I used to imagine myself as a lawyer or a career woman. But stay-at-home mom? Nah, that’s not me and never in my wildest dream did I imagine of becoming one. Well, until I found myself having two kids below two and quitting law school.
To be honest, it wasn’t easy. Money was not an issue then since my parents still give me an allowance and my husband took care of everything at home. Still, I was never the type to rely on other people so I found ways on how I can still pay for my needs and wants.
HERE’S WHAT I DID:
I tried transcription jobs.
This was one of the first online jobs I did back in 2013. There are available job postings through oDesk (now UpWork) and I also checked out transcription websites where jobs are up for grabs.
I took transcription jobs briefly since it was easy and quick money. All I need is to transcribe the audio file and then submit. Unfortunately, it was time-consuming and the pay wasn’t as high as I expected but I could get by.
But my more stable job was being a freelance writer.
Freelance writing became my bread and butter for eight years. I also learned a lot about SEO, content writing, and the importance of keywords among others. The pay was better than doing transcription job plus I can work at my own pace since I just gave birth around that time.
I started out with writing articles for an Australian employer for his mortgage and finance sites. I worked 20 hours every week, earning approximately $50 per week. Then, an employer from Germany saw my oDesk profile and hired me to manage his blogs. The pay was around $15 to $20 every two weeks, which means additional income for me.
But it was this Filipino employer who got my hands full – and she happened to be my longest employer, too. I wrote about almost anything – charcoal, different illnesses, top 10 of anything, and even matters inside the bedroom. More than that, I was earning a lot that I never relied on my husband for anything. I could buy whatever I want and even shopped for the kids without asking from the husband. More importantly, I was able to increase my savings, too, which I later on used for investment and businesses.
As to the pay, it usually depends on our client. Generous clients paid me as much as $5 per word and my lowest was at $1.50 per word. But the work kept on coming at that time and I’m just surprised to see how much I have in my Paypal account (since this is where she deposits the payment).
Then, I also became a Communications Manager for a fin-tech company in the Philippines.
This was as legit as I can get because I am actually a part of a company. Haha! Initially, I started out as a writer for their blogs. Pay was on a per word ($0.55 / word) and per-week basis. I got extra jobs like answering comments and inquiries, which also meant additional pay. Eventually, I became part of their team and started managing their social media pages, including planning and curating content.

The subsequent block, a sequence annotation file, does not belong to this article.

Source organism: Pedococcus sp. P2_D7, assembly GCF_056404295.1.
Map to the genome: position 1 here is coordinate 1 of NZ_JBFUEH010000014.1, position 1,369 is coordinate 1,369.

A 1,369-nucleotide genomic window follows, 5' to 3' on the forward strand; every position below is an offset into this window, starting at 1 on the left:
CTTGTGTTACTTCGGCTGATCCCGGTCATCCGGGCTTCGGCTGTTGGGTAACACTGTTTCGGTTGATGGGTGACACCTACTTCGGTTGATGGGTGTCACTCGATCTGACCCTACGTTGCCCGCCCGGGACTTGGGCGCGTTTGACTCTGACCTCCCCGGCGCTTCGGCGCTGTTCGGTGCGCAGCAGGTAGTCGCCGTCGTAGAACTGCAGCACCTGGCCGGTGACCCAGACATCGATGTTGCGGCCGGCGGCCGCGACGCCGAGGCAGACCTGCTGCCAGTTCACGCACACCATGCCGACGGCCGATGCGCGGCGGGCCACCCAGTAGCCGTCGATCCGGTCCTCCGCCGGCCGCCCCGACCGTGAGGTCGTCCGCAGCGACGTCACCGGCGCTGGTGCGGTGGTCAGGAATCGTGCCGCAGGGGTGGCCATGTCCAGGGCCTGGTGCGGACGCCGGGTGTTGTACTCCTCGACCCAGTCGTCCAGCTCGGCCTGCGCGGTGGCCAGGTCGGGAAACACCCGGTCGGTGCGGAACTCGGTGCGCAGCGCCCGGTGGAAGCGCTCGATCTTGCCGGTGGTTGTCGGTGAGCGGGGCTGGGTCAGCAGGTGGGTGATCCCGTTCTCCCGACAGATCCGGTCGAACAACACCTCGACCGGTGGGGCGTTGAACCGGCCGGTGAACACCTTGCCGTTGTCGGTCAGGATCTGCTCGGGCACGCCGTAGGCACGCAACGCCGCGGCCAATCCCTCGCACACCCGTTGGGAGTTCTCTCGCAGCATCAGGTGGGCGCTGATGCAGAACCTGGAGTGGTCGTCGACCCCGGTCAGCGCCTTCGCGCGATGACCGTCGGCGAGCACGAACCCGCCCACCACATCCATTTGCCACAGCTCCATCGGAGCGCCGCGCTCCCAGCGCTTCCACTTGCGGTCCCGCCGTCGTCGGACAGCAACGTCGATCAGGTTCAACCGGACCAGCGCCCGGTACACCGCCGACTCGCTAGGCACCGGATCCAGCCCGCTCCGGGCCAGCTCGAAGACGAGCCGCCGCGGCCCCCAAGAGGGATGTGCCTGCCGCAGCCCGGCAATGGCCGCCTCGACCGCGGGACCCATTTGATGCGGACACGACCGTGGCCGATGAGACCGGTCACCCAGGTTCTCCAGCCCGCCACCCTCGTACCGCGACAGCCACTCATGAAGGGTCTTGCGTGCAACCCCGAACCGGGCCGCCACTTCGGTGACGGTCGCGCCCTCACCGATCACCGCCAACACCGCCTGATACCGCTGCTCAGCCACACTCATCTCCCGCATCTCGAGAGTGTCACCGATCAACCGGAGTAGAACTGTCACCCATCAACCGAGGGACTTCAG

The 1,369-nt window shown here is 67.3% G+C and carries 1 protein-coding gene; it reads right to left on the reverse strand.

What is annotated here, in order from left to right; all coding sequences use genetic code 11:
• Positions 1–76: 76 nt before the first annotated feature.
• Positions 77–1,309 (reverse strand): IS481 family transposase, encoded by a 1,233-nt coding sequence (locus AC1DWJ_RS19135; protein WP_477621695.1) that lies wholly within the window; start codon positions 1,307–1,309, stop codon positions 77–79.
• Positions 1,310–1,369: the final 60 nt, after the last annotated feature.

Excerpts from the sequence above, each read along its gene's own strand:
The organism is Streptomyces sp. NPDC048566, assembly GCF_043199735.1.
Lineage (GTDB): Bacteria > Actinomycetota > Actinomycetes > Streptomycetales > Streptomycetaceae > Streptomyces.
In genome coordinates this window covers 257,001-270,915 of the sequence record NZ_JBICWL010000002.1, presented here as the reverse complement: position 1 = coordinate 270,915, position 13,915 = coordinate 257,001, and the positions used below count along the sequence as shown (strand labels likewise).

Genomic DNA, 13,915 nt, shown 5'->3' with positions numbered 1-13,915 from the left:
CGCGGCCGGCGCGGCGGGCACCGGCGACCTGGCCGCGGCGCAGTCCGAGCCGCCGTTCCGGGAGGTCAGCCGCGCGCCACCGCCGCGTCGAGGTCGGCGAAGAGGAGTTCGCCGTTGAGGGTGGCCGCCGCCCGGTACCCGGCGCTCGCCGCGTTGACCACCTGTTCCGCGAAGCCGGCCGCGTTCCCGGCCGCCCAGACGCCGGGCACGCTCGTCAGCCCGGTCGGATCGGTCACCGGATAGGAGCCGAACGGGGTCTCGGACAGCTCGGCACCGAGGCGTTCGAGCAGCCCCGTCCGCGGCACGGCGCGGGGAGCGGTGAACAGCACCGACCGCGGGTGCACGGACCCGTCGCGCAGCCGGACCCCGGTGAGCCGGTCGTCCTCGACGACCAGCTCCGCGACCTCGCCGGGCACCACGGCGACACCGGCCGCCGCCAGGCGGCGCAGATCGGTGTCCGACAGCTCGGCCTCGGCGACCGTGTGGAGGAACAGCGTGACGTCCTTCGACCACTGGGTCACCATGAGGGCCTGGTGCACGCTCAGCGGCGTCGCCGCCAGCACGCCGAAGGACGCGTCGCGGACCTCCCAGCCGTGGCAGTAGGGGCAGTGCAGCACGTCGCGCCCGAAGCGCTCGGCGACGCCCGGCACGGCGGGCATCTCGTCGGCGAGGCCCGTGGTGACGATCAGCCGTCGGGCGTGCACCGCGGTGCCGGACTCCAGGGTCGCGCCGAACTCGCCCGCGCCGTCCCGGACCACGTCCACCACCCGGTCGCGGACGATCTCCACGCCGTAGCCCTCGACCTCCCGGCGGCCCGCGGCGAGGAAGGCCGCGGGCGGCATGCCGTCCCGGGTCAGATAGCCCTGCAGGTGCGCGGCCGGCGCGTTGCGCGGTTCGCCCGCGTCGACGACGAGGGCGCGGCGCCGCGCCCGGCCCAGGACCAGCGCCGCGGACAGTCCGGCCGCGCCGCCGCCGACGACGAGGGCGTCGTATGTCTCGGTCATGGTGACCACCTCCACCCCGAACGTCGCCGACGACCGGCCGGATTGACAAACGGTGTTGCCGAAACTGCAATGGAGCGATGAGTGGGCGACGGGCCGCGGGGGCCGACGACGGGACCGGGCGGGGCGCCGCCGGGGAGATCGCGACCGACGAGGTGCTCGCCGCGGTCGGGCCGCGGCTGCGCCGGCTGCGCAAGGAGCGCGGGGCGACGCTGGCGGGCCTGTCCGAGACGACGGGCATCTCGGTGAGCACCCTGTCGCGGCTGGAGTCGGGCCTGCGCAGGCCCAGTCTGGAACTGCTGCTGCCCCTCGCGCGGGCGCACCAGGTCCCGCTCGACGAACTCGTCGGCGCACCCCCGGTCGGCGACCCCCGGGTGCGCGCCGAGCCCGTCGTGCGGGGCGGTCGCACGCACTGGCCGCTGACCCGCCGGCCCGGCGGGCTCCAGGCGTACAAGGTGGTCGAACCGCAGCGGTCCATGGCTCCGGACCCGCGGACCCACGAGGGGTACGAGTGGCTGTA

Working with the team has been a great experience because I learned a lot, too. It helped me understand better how social media works as well.
The freelancing world is a bit different now compared to how I did it eight years ago. Nonetheless, here are some of my tips in case you want to give this a try:
- Know your strength. Writing is something I enjoy doing. When I was browsing for jobs, I realized that writing is something I can do confidently. The same goes for you. Identify your skill set, know what you’re good at and capitalize on that.
- Set up your tools. This includes laptop, Internet connection, and other paraphernalia that are required for the job. It will also help if you have a designated work space so you can work better and concentrate more.
- Check out freelancing websites. oDesk (now UpWork) was my go-to place before, but upon checking, there are other freelancing platforms available that are based in the Philippines. Explore these sites to find job opportunities that will suit your skills.
- Bank account matters. oDesk employers coursed their payment through oDesk, which will I withdraw (transfer) to my bank account. Other employers pay through Paypal, which I will again withdraw and transfer to my own account. Payment method for my last employer was easier since he just deposits the payment to my account. My point is when entering the freelancing world, make sure you have your own bank account where payment can be deposited. This is still a preferred payment method of most employers since there is a paper trail and it’s easier to track.
- Minimize your employers. I tried working with three employers all at the same time and I must say that it was exhausting. Each employer has their own needs and deadlines that have to be complied with. Stick to one or two first until you get your groove.
- Be informed. This is a must. It’s not enough that you have skills and that’s it. Continuously educate yourself to become better. Know what are the latest trends in your industry or read materials that are relevant to what you’re doing. There’s always something we can learn, so be open to it.
Freelancing taught me a lot of things, which I am able to apply to what I do today. I enjoy the work I did and at the same time, I am proud to say that I became financially independent. I did not rely on anyone and I was able to enjoy my earnings by treating myself from time-to-time.
I used to worry about what I’ll do, especially after quitting law school. Thankfully, the universe has been kind to me, blessing me with trustworthy employers who never missed any payment. Sure, this may not be a lot compared to other freelancers, but I’m just happy that I was able to earn and contribute.
You can do this, too, momma!
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Ayi is a stay-at-home mom of two. When her kids are in their best state, she keeps up with chores, work, and ensuring that her sanity is intact. Join her as she navigates through this rollercoaster ride called motherhood.